Monday, May 14, 2012


Skin cancer has the advantage of being the only cancer that can be seen on the surface of the skin.  By performing a skin self-exam, you can detect early the warning signs of skin cancer and increase your chances of a good outcome with early treatment.  Adults should regularly examine their skin once a month looking for abnormal skin growths and changes.

Although basal cell carcinomas usually appear on sun damaged, over-exposed areas of the skin, skin cancer can appear anywhere on the body.   In a self –exam it is important to check the all over the scalp, soles of the feet, the palms of the hands, and even beneath finger and toenails.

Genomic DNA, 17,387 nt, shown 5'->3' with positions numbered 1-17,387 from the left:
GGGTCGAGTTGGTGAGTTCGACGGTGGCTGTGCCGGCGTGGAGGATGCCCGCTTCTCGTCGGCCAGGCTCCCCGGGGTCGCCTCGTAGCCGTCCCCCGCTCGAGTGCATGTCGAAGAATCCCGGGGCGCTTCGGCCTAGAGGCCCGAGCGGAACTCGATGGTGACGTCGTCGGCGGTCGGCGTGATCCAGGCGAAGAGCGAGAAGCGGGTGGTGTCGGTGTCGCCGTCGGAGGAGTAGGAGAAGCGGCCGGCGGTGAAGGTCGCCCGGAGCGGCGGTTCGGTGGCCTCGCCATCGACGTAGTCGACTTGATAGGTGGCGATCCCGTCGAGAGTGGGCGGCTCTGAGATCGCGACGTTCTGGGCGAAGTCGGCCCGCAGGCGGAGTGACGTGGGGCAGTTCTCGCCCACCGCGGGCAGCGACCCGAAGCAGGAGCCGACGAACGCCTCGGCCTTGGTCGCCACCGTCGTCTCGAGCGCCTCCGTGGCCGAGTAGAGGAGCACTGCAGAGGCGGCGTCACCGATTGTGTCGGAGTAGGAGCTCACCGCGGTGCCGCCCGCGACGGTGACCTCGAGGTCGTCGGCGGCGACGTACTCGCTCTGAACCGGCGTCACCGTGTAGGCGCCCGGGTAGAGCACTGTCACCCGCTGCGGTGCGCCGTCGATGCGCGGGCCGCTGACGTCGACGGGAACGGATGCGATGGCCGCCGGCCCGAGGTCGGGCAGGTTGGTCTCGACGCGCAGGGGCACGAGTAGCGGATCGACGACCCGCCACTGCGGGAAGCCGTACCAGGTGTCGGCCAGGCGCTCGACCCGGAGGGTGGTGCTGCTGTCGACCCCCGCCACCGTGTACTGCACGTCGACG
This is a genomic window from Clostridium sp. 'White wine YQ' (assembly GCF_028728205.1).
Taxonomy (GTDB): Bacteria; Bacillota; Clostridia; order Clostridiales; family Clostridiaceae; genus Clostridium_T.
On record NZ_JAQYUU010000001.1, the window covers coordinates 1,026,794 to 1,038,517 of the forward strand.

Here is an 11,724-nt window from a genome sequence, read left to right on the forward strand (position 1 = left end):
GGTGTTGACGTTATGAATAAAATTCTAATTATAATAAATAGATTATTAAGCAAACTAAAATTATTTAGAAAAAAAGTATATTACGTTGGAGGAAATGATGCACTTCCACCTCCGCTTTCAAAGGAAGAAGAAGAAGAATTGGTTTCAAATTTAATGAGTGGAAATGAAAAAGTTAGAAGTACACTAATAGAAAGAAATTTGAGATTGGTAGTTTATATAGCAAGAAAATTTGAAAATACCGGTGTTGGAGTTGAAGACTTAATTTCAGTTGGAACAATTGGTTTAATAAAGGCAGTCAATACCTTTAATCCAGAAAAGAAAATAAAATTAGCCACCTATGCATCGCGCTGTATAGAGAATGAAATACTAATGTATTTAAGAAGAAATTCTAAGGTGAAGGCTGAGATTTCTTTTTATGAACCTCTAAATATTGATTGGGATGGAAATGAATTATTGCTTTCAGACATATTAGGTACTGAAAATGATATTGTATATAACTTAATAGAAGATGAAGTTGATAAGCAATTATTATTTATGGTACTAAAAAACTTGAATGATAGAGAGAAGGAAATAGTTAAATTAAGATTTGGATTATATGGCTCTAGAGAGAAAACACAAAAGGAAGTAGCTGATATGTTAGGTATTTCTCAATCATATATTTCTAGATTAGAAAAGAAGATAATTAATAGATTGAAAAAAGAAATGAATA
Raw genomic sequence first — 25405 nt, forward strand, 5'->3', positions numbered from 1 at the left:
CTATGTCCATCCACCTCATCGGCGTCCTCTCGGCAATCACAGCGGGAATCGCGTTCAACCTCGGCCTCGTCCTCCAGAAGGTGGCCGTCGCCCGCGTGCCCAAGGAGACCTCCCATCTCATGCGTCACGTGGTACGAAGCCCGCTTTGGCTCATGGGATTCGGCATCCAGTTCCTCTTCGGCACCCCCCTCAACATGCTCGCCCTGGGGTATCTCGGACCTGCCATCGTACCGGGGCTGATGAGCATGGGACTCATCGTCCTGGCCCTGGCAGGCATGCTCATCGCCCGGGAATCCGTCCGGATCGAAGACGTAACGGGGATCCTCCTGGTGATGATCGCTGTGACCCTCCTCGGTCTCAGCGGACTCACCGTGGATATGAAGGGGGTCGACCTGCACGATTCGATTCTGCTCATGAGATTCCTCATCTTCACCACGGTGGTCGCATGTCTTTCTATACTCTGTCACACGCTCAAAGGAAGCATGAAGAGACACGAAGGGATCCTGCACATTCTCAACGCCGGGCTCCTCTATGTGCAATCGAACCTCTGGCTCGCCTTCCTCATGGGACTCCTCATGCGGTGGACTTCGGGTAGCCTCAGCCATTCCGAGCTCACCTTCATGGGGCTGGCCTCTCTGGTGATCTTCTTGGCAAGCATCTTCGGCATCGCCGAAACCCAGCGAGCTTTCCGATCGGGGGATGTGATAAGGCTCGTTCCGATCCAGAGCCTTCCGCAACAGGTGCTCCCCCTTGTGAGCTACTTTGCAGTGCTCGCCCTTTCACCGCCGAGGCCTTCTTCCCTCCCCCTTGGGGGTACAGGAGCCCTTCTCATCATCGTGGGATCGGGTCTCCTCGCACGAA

The American Academy of Dermatology has published a Body Mole Map on their website at  It walks you through how to do a skin exam, the ABCDE’s of evaluating moles, and how to map and record your findings.

To begin it is helpful to have a full length mirror, a handheld mirror, plenty of light, and the Body Mole Map or similar.   Some things to look for are:

Moles that are different from the rest, itches, bleeds, or is changing in any way — even if the mole is    smaller than 6 millimeters (about the size of a pencil eraser)
Sores that never fully heal
Translucent growths with rolled edges
Brown or black streaks underneath a nail
Clusters of slow-growing, shiny pink or red lesions
Waxy-feeling scars
Flat or slightly depressed lesions that feel hard to the touch

If you find a suspicious lesion, see a dermatologist. Skin cancer has a high cure rate when detected early.

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